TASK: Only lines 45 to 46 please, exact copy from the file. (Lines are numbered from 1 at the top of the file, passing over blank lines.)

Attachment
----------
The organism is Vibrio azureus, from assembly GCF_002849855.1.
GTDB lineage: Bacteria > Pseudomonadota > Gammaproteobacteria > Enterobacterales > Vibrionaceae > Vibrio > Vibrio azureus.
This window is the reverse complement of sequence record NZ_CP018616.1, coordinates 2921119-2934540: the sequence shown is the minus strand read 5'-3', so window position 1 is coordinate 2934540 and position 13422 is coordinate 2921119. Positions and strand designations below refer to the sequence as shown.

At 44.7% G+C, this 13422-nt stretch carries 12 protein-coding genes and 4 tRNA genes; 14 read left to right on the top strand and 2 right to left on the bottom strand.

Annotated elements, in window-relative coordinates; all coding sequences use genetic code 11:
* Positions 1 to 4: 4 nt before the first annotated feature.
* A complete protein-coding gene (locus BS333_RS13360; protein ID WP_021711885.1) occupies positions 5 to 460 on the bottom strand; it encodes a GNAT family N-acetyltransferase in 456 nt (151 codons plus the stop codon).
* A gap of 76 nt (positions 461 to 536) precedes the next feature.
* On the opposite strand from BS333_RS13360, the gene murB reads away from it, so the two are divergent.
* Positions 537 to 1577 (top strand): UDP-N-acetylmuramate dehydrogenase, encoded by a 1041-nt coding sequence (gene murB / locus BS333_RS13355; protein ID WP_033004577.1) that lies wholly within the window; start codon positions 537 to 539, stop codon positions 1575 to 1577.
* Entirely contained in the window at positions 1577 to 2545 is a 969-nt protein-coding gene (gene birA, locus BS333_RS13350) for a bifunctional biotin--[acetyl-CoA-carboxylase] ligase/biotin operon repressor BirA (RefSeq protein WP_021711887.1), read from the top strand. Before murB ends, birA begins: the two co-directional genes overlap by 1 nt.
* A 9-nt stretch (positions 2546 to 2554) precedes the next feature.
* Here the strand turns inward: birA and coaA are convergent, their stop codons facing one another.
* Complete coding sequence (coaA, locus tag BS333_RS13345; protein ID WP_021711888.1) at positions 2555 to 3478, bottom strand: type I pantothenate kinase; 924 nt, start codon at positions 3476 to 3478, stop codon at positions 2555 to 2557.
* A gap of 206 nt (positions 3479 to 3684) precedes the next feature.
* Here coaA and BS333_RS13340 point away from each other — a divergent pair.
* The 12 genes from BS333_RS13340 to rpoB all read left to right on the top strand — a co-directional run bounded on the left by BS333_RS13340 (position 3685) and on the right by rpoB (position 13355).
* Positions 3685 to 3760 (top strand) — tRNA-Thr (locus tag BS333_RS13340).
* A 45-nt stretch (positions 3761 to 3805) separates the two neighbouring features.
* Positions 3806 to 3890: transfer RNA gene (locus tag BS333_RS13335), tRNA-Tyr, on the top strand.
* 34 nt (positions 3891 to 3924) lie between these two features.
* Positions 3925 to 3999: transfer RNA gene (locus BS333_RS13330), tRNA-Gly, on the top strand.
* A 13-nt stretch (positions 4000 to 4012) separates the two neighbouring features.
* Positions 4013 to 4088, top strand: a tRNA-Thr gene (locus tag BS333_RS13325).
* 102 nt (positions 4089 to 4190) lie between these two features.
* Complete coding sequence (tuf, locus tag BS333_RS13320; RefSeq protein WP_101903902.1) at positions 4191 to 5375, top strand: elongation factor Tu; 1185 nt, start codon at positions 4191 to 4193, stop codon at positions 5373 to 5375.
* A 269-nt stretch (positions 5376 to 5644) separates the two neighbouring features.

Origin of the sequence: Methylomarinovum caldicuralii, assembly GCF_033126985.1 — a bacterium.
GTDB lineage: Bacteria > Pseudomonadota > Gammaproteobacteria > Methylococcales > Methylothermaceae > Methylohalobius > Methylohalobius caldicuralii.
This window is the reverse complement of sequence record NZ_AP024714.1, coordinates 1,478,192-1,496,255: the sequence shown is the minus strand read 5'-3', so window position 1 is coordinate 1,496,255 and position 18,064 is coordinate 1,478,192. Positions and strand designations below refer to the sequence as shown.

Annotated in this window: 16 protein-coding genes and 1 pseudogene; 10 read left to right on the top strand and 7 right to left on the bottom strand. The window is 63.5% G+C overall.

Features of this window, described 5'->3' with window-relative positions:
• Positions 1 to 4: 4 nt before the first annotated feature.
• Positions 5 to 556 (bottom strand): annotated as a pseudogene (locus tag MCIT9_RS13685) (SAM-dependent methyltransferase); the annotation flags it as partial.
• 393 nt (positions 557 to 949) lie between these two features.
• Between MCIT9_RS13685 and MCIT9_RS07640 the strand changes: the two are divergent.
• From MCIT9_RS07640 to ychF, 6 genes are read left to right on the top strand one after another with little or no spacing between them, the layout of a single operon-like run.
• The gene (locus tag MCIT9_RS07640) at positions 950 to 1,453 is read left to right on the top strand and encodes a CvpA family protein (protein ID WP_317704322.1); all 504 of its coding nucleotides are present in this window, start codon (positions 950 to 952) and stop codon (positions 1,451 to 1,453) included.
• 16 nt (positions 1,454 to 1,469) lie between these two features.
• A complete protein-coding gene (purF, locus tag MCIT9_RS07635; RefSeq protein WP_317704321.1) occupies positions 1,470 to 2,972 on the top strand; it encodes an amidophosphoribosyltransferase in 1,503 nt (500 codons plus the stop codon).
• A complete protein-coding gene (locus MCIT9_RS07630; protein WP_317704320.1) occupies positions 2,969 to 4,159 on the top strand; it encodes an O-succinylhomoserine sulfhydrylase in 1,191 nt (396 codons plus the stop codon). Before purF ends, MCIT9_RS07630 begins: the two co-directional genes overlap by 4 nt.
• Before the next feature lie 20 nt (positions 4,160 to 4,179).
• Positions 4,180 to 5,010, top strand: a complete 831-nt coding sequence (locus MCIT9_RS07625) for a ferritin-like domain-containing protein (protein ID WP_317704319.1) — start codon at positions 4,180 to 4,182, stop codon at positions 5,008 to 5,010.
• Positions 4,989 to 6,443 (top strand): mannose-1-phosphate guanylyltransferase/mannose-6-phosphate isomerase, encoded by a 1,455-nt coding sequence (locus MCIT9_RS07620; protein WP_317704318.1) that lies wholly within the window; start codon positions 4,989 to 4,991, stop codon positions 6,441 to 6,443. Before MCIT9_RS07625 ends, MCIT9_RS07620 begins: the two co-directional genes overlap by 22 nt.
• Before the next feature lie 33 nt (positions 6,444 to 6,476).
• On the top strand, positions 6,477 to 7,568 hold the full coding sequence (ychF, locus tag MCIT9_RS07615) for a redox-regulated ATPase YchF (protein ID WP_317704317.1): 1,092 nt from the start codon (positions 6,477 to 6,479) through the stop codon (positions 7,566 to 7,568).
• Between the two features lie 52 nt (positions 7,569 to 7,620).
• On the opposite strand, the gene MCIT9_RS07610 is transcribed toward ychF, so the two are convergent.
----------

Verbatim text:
• Before the next feature lie 33 nt (positions 6,444 to 6,476).
• On the top strand, positions 6,477 to 7,568 hold the full coding sequence (ychF, locus tag MCIT9_RS07615) for a redox-regulated ATPase YchF (protein ID WP_317704317.1): 1,092 nt from the start codon (positions 6,477 to 6,479) through the stop codon (positions 7,566 to 7,568).